Father Vicenzo Taraborelli in Rome is an exorcist with set office hours and dedicated phone lines to take exorcism appointments. He performs the rites every morning except Thursdays. He also performs special blessings for those with devilish concerns before morning mass on Wednesdays in a dark incense-laden corner of the Church of Traspontina near St. Peter’s Square. He told The Daily Beast that it is important that exorcists are certified to “eliminate the practices of exorcism by untrained novices.” Taraborelli, who says some weeks he performs a hundred exorcisms, explains that without that certification “it can be very dangerous for the person who believes he is under the devil’s possession.”
The demand for exorcists is kept alive by a rise in Satanic worship and the occult, according to Walter Cascioli, the spokesperson for the International Association of Exorcists. “The struggle against evil and the devil is becoming an emergency,” he told Vatican Radio on the sidelines of the exorcist convention. He says certain books, and even scary Halloween horror movies, tempt people to the devil.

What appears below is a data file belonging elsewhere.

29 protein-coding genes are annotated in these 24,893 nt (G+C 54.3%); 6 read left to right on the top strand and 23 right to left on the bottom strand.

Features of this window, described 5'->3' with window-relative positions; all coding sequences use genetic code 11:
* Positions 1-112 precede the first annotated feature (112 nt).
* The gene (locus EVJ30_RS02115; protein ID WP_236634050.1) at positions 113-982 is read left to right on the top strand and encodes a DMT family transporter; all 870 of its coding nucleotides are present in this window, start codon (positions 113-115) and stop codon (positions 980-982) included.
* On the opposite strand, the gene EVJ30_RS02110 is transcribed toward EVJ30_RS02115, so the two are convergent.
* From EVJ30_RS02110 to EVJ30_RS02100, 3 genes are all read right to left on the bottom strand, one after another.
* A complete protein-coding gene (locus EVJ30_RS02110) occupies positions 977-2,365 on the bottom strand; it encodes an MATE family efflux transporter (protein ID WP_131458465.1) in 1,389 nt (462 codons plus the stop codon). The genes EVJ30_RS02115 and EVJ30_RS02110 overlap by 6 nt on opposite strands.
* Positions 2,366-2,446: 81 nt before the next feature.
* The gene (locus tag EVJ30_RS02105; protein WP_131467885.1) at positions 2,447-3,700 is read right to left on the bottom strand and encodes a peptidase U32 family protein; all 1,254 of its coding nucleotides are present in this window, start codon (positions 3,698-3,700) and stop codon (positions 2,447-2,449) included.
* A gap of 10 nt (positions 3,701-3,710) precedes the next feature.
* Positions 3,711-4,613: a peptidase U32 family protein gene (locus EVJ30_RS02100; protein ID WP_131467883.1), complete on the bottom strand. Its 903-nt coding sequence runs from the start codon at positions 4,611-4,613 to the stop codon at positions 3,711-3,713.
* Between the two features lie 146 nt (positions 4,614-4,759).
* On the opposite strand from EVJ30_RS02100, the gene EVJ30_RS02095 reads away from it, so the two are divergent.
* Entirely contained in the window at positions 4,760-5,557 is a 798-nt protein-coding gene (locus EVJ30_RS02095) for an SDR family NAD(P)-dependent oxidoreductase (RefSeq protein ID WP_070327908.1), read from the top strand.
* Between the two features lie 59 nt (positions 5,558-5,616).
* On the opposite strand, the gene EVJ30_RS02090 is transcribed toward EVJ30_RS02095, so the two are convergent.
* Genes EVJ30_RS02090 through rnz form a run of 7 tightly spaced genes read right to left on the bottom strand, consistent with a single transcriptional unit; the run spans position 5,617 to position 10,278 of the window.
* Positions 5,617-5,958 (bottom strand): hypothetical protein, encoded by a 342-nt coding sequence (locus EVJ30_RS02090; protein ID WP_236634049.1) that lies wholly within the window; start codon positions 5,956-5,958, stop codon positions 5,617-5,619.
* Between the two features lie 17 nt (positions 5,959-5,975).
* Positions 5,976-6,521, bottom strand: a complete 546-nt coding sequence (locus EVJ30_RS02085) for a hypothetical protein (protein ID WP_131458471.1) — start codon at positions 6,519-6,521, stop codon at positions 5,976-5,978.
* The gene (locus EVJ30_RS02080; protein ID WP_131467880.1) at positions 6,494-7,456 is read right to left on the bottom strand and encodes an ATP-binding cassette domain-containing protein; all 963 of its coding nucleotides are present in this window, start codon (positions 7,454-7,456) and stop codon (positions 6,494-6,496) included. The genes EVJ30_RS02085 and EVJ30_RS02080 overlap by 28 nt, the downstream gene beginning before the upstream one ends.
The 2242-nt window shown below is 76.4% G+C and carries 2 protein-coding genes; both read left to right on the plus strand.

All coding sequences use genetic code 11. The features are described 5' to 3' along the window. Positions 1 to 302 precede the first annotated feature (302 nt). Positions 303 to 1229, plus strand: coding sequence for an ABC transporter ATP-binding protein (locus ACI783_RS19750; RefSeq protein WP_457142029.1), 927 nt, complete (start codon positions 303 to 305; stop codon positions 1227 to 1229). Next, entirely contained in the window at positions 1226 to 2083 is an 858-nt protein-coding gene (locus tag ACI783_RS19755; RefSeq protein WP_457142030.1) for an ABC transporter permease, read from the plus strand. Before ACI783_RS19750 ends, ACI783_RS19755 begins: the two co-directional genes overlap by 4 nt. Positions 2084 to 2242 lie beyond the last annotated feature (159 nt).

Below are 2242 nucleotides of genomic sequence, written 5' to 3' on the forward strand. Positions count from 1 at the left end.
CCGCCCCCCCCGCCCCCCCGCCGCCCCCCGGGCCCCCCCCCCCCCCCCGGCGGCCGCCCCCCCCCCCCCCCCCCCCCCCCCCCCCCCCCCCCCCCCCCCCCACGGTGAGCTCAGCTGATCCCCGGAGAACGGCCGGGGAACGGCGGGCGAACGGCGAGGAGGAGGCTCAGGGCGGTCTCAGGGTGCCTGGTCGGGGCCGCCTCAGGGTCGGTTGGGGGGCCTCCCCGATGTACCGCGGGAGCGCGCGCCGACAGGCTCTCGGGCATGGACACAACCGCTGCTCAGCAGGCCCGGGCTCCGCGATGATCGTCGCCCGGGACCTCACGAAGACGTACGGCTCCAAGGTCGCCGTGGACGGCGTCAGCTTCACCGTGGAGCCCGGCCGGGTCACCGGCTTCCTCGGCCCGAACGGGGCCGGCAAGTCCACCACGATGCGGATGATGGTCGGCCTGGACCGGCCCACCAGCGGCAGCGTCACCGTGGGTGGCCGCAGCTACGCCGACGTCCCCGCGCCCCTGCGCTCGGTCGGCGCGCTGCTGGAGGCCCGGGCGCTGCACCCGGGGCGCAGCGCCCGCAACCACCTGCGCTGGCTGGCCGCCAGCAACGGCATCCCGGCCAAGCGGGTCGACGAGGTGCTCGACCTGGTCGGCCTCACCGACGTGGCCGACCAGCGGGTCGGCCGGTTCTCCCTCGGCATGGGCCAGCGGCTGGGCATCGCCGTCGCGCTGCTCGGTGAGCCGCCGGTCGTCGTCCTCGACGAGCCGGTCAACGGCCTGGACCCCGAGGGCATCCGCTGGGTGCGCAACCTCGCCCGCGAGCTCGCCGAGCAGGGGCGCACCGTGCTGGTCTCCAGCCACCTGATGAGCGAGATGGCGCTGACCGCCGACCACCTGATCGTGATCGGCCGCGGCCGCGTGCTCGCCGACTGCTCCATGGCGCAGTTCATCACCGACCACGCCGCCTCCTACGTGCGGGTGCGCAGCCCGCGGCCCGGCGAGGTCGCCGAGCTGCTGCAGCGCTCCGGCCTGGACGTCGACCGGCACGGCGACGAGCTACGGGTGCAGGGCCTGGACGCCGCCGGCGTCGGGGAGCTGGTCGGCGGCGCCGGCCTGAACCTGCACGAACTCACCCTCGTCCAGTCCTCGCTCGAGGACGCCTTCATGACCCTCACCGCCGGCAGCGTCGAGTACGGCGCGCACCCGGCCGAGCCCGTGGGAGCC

“The number of people who are turning to these practices, which are psychologically, spiritually and morally damaging, is on the rise,” says Cascioli, while the “weakening of faith” contributes to the readiness with which some are drawn to the devil and succumb to mental illness. “Sometimes we have situations of alienation, even mentally, which is a secondary effect of extraordinary demonic activity,” he says.
The rite of exorcism is criticized by some mental health specialists as dangerous in itself, because it allows people to believe they are treating a mental illness without, in fact, getting proper psychological care. But Dr. Stephen Diamond, writing in Psychology Today, argues that for the super-spiritual, exorcism can provide a facet of treatment that secular psychology often misses.
“For some bedeviled individuals, the traditional ritual of exorcism or myth of ‘demonic possession’ serves to make more sense of their suffering than the scientific, secular, biochemical explanations and cognitive-behavioral theories proffered these days by mainstream psychiatry and psychology,” Diamond writes. “If psychotherapy as a healing of the soul (not just the mind) is to survive and thrive into the future, our current overemphasis on cognition, behavior, genetics, neurology and biochemistry must be counterbalanced by the inclusion of the spiritual … dimension of human existence.”